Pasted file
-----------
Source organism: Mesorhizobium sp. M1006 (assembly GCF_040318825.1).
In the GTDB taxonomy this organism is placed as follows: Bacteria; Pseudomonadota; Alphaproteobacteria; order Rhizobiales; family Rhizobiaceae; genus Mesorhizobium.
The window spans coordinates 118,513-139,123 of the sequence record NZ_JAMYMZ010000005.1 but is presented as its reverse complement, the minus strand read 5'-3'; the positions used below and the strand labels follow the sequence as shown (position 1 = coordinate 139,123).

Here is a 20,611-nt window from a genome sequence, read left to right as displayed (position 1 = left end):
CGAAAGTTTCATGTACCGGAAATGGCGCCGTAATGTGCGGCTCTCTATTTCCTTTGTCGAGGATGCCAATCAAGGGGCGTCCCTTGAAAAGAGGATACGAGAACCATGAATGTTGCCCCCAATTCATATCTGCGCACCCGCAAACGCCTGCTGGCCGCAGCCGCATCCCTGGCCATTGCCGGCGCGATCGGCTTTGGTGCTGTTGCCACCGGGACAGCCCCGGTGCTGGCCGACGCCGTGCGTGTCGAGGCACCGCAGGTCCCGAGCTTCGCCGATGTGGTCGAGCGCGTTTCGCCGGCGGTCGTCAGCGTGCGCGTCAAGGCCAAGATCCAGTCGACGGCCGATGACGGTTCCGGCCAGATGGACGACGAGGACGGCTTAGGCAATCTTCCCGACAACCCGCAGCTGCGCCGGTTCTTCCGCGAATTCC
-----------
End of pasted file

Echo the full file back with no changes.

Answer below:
Source organism: Mesorhizobium sp. M1006 (assembly GCF_040318825.1).
In the GTDB taxonomy this organism is placed as follows: Bacteria; Pseudomonadota; Alphaproteobacteria; order Rhizobiales; family Rhizobiaceae; genus Mesorhizobium.
The window spans coordinates 118,513-139,123 of the sequence record NZ_JAMYMZ010000005.1 but is presented as its reverse complement, the minus strand read 5'-3'; the positions used below and the strand labels follow the sequence as shown (position 1 = coordinate 139,123).

Here is a 20,611-nt window from a genome sequence, read left to right as displayed (position 1 = left end):
CGAAAGTTTCATGTACCGGAAATGGCGCCGTAATGTGCGGCTCTCTATTTCCTTTGTCGAGGATGCCAATCAAGGGGCGTCCCTTGAAAAGAGGATACGAGAACCATGAATGTTGCCCCCAATTCATATCTGCGCACCCGCAAACGCCTGCTGGCCGCAGCCGCATCCCTGGCCATTGCCGGCGCGATCGGCTTTGGTGCTGTTGCCACCGGGACAGCCCCGGTGCTGGCCGACGCCGTGCGTGTCGAGGCACCGCAGGTCCCGAGCTTCGCCGATGTGGTCGAGCGCGTTTCGCCGGCGGTCGTCAGCGTGCGCGTCAAGGCCAAGATCCAGTCGACGGCCGATGACGGTTCCGGCCAGATGGACGACGAGGACGGCTTAGGCAATCTTCCCGACAACCCGCAGCTGCGCCGGTTCTTCCGCGAATTCC